Symbol of peace sprouts from Hiroshima survivor

Ms Mai Wenyi, 21, one of eight students involved in the Green Legacy Hiroshima-Singapore Project, watering the newly planted camphor tree sapling at Tembusu College in University Town.

SINGAPORE - At Tembusu College in the National University of Singapore stands a camphor sapling that defied the odds.

The hip-high tree, planted in a ceremony yesterday, was grown from a seed that came from a tree blasted by the Hiroshima atomic bomb in 1945.

Nearby, a plaque explains its origins and marks it as a symbol of peace and the environment.

In December 2012, eight students from the residential college began looking after some seeds that had been sent to Singapore and coaxing them to grow as part of an international programme, Green Legacy Hiroshima.

The programme was started in 2011 by the United Nations Institute for Training and Research (Unitar) and the Asian Network of Trust Hiroshima (ANT-Hiroshima) to promote peace and abolish nuclear weapons. Seeds are collected from trees that survived the blast and planted around the world.

Though the camphor tree in the Japanese city was badly damaged and had to be propped up, it continued to grow new shoots and produce seeds again.

But not all were viable, and just one of the Singaporean students had any gardening experience.

Still, six grew to saplings, two of which have now taken root in Singapore soil: one in NUS and the other at the Singapore Botanic Gardens.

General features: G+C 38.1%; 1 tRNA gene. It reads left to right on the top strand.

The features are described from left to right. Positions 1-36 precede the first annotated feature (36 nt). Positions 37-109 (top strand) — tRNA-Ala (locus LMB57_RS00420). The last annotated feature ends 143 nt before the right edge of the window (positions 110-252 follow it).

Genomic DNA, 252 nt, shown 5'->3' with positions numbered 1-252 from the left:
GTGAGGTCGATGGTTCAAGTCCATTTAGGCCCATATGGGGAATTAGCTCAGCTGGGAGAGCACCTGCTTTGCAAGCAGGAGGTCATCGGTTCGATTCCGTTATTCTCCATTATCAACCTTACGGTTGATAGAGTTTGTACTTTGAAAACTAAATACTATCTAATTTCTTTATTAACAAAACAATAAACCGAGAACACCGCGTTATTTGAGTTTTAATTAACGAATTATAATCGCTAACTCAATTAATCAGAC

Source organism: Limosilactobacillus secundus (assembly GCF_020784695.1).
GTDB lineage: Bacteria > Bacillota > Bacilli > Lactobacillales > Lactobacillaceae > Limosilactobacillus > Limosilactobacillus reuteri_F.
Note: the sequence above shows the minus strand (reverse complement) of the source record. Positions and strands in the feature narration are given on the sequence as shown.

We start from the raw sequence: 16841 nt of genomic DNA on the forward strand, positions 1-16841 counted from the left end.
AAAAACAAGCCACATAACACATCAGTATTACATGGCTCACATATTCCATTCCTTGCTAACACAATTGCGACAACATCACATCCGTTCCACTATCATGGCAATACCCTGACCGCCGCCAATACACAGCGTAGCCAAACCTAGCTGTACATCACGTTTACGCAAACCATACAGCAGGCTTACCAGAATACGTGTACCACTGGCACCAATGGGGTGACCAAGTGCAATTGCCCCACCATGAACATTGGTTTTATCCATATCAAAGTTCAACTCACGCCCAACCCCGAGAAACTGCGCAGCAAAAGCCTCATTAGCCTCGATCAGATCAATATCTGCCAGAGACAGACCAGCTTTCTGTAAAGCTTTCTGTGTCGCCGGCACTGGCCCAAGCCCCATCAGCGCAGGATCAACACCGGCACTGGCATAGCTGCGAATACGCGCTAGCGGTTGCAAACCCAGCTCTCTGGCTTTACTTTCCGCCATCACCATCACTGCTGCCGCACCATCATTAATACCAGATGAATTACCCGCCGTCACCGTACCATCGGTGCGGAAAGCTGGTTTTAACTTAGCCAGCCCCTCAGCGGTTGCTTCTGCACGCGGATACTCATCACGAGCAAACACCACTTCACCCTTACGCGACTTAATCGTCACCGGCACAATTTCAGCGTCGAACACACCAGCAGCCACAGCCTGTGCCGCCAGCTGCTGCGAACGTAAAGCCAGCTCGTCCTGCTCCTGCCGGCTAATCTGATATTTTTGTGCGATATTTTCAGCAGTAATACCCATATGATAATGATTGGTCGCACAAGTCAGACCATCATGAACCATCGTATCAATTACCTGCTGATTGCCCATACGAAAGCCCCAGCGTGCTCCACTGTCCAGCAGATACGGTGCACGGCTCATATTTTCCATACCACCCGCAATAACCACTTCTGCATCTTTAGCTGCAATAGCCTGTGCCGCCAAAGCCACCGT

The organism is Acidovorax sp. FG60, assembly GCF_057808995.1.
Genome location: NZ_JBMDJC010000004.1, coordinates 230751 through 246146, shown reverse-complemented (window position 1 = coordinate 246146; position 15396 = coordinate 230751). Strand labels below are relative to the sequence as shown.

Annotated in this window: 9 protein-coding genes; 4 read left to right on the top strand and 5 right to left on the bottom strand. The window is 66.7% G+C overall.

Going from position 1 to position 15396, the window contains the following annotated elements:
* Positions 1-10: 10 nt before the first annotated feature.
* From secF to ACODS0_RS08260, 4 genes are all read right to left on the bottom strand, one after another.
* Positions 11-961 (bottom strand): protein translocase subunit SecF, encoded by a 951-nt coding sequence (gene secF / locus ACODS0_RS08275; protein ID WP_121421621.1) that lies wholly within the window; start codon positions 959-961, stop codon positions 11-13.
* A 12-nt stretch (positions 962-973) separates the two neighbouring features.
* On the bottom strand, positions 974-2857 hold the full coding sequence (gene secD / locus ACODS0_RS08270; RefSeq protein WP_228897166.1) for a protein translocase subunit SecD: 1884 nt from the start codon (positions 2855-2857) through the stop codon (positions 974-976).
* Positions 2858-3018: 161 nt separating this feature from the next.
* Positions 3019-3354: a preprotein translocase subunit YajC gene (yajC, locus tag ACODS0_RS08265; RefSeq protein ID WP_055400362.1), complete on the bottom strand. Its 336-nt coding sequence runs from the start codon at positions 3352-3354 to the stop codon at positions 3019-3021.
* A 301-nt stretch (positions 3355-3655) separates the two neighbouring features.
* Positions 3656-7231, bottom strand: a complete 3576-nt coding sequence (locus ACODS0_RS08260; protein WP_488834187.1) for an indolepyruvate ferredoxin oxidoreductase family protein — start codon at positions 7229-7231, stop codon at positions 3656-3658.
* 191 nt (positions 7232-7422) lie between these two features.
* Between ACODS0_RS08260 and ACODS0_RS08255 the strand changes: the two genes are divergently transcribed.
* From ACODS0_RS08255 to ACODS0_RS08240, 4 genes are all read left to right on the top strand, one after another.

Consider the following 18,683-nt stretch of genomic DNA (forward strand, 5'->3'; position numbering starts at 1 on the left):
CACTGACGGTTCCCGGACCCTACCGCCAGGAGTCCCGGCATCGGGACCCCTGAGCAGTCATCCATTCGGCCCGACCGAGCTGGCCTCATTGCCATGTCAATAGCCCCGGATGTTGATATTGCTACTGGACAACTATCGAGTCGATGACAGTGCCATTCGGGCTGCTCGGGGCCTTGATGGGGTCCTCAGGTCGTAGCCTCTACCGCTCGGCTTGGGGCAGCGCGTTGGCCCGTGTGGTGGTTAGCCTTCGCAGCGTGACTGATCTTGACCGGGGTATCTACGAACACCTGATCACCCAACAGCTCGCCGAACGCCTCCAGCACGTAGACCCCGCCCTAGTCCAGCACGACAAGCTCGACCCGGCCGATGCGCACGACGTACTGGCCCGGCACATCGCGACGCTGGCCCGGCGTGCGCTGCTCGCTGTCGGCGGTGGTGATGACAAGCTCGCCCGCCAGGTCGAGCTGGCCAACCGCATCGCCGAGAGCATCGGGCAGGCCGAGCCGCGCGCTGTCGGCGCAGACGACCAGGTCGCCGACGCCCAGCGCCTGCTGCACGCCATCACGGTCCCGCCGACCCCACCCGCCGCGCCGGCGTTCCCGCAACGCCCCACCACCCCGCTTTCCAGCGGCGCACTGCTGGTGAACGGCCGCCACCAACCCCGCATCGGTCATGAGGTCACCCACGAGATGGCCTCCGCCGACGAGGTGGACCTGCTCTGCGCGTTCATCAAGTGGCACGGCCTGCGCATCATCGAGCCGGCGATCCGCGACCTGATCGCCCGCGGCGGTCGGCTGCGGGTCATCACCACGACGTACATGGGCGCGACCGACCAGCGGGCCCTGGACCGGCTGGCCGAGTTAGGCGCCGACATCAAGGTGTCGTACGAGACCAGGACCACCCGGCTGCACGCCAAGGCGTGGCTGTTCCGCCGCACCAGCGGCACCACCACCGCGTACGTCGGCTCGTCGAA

Tembusu College rector Tommy Koh, also Ambassador-at-Large at the Ministry of Foreign Affairs, said yesterday the sapling should represent care for the environment and world peace. “We want peace between nations but we also want peace between men, women and nature,” he said.

Team member Sarah Wee, 22, a second-year life sciences student, even visited the original camphor tree, still alive in Hiroshima. “One side of it was badly damaged. I was quite amazed that it actually survived to produce all those seeds,” she said.

Ms Wee said she hopes the project, and the accompanying exhibition of write-ups and photos, will spark interest among her peers. “When students walk past and read the plaque and read about how this tree came to Tembusu, and about the war, there might be a little bit of interest that’s planted in them,” she said.

Professor Shin-ichi Uye of Green Legacy Hiroshima said plants grown from seeds of Hiroshima trees such as camphor, persimmon and gingko are in partner botanical gardens, schools, and universities in 18 countries, including Singapore, Afghanistan, Russia and the United States. “We are hoping that the partners and the offspring of the trees will act as ambassadors of peace,” he said.

This article was published on April 23 in The Straits Times.

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